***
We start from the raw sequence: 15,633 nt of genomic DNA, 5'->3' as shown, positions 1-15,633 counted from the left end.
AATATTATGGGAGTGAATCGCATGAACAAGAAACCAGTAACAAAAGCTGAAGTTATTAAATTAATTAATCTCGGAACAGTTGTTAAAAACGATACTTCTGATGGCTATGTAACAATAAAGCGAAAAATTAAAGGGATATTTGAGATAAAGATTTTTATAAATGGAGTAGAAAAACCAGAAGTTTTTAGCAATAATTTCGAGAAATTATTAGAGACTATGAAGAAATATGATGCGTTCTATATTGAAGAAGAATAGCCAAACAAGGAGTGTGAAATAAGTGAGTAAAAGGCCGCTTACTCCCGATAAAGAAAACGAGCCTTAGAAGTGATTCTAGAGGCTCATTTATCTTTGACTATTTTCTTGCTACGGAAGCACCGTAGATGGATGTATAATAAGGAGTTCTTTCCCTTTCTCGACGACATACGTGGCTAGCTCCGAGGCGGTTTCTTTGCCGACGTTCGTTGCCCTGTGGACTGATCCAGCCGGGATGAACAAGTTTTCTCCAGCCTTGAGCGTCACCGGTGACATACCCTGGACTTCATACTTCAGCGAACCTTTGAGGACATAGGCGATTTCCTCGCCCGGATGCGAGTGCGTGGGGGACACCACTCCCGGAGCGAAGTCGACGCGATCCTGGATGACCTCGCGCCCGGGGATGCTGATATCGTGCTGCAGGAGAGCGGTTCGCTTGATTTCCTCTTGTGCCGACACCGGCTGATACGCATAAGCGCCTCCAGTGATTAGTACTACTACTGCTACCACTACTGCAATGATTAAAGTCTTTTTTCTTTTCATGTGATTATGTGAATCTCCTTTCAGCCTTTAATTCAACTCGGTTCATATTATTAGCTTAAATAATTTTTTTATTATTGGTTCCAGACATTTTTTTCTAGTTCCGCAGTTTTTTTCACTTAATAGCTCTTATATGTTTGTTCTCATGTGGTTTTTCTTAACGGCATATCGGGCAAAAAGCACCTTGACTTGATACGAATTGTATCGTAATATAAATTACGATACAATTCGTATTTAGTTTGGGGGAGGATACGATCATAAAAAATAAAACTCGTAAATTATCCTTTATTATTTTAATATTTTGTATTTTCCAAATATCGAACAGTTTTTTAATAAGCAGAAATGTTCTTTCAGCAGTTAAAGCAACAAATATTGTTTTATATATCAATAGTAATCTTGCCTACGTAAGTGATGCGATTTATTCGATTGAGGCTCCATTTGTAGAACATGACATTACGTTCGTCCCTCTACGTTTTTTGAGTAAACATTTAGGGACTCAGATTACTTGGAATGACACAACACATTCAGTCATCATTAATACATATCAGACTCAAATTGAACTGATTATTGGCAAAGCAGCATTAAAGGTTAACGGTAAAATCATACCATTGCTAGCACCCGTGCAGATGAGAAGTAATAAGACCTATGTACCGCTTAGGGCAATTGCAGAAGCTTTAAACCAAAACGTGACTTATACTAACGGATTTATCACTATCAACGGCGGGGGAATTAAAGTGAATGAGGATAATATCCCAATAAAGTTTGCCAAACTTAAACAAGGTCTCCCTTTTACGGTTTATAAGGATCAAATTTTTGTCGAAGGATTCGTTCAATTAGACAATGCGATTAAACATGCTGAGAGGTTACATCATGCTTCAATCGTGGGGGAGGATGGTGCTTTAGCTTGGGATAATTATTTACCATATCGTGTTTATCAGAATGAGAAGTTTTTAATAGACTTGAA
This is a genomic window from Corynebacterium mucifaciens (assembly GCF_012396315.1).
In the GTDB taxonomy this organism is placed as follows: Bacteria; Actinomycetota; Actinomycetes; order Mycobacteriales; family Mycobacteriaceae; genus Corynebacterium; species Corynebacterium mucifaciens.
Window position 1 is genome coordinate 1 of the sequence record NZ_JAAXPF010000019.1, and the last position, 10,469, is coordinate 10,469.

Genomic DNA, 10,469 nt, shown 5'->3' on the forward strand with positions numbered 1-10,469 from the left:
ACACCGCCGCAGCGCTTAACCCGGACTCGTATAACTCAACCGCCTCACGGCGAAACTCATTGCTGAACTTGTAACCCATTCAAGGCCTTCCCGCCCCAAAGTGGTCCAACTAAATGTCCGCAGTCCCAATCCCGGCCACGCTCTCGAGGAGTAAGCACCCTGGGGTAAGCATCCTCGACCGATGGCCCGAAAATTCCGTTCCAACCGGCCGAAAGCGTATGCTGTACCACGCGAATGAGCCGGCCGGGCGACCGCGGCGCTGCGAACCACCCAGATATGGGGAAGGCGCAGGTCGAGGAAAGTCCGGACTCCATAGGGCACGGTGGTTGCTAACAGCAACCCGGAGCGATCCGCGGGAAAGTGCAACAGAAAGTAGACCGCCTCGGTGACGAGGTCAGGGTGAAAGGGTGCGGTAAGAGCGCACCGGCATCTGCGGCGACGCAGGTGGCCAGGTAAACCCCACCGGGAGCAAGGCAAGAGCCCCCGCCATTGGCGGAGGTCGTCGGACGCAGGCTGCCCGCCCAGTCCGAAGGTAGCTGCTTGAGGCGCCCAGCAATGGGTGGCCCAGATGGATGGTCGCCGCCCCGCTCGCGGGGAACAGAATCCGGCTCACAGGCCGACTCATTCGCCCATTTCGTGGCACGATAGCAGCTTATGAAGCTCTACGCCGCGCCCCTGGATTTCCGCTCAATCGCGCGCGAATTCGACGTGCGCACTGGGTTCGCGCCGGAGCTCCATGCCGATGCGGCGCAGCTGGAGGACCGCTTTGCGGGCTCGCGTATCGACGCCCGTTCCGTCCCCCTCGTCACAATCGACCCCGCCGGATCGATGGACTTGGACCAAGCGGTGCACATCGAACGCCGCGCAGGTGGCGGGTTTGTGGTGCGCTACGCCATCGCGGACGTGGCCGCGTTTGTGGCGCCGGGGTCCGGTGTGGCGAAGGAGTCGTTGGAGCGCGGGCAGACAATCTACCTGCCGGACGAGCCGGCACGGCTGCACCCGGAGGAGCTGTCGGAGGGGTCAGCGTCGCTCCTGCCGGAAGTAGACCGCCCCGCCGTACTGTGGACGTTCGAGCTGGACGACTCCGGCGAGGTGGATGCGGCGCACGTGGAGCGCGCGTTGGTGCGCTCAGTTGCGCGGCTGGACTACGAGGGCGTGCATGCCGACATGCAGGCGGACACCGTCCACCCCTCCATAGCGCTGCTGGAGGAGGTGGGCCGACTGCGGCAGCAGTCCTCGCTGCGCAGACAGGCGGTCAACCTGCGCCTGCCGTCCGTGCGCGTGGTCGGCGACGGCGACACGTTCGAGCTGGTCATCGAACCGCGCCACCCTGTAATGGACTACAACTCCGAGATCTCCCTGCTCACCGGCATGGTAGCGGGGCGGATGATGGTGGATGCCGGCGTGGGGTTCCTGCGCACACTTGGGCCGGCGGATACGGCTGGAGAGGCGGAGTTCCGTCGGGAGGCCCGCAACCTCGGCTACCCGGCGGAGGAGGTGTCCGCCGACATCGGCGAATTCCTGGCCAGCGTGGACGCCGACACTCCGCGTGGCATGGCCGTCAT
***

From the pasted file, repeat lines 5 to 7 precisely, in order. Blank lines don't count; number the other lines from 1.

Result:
Window position 1 is genome coordinate 1 of the sequence record NZ_JAAXPF010000019.1, and the last position, 10,469, is coordinate 10,469.

Genomic DNA, 10,469 nt, shown 5'->3' on the forward strand with positions numbered 1-10,469 from the left:
ACACCGCCGCAGCGCTTAACCCGGACTCGTATAACTCAACCGCCTCACGGCGAAACTCATTGCTGAACTTGTAACCCATTCAAGGCCTTCCCGCCCCAAAGTGGTCCAACTAAATGTCCGCAGTCCCAATCCCGGCCACGCTCTCGAGGAGTAAGCACCCTGGGGTAAGCATCCTCGACCGATGGCCCGAAAATTCCGTTCCAACCGGCCGAAAGCGTATGCTGTACCACGCGAATGAGCCGGCCGGGCGACCGCGGCGCTGCGAACCACCCAGATATGGGGAAGGCGCAGGTCGAGGAAAGTCCGGACTCCATAGGGCACGGTGGTTGCTAACAGCAACCCGGAGCGATCCGCGGGAAAGTGCAACAGAAAGTAGACCGCCTCGGTGACGAGGTCAGGGTGAAAGGGTGCGGTAAGAGCGCACCGGCATCTGCGGCGACGCAGGTGGCCAGGTAAACCCCACCGGGAGCAAGGCAAGAGCCCCCGCCATTGGCGGAGGTCGTCGGACGCAGGCTGCCCGCCCAGTCCGAAGGTAGCTGCTTGAGGCGCCCAGCAATGGGTGGCCCAGATGGATGGTCGCCGCCCCGCTCGCGGGGAACAGAATCCGGCTCACAGGCCGACTCATTCGCCCATTTCGTGGCACGATAGCAGCTTATGAAGCTCTACGCCGCGCCCCTGGATTTCCGCTCAATCGCGCGCGAATTCGACGTGCGCACTGGGTTCGCGCCGGAGCTCCATGCCGATGCGGCGCAGCTGGAGGACCGCTTTGCGGGCTCGCGTATCGACGCCCGTTCCGTCCCCCTCGTCACAATCGACCCCGCCGGATCGATGGACTTGGACCAAGCGGTGCACATCGAACGCCGCGCAGGTGGCGGGTTTGTGGTGCGCTACGCCATCGCGGACGTGGCCGCGTTTGTGGCGCCGGGGTCCGGTGTGGCGAAGGAGTCGTTGGAGCGCGGGCAGACAATCTACCTGCCGGACGAGCCGGCACGGCTGCACCCGGAGGAGCTGTCGGAGGGGTCAGCGTCGCTCCTGCCGGAAGTAGACCGCCCCGCCGTACTGTGGACGTTCGAGCTGGACGACTCCGGCGAGGTGGATGCGGCGCACGTGGAGCGCGCGTTGGTGCGCTCAGTTGCGCGGCTGGACTACGAGGGCGTGCATGCCGACATGCAGGCGGACACCGTCCACCCCTCCATAGCGCTGCTGGAGGAGGTGGGCCGACTGCGGCAGCAGTCCTCGCTGCGCAGACAGGCGGTCAACCTGCGCCTGCCGTCCGTGCGCGTGGTCGGCGACGGCGACACGTTCGAGCTGGTCATCGAACCGCGCCACCCTGTAATGGACTACAACTCCGAGATCTCCCTGCTCACCGGCATGGTAGCGGGGCGGATGATGGTGGATGCCGGCGTGGGGTTCCTGCGCACACTTGGGCCGGCGGATACGGCTGGAGAGGCGGAGTTCCGTCGGGAGGCCCGCAACCTCGGCTACCCGGCGGAGGAGGTGTCCGCCGACATCGGCGAATTCCTGGCCAGCGTGGACGCCGACACTCCGCGTGGCATGGCCGTCAT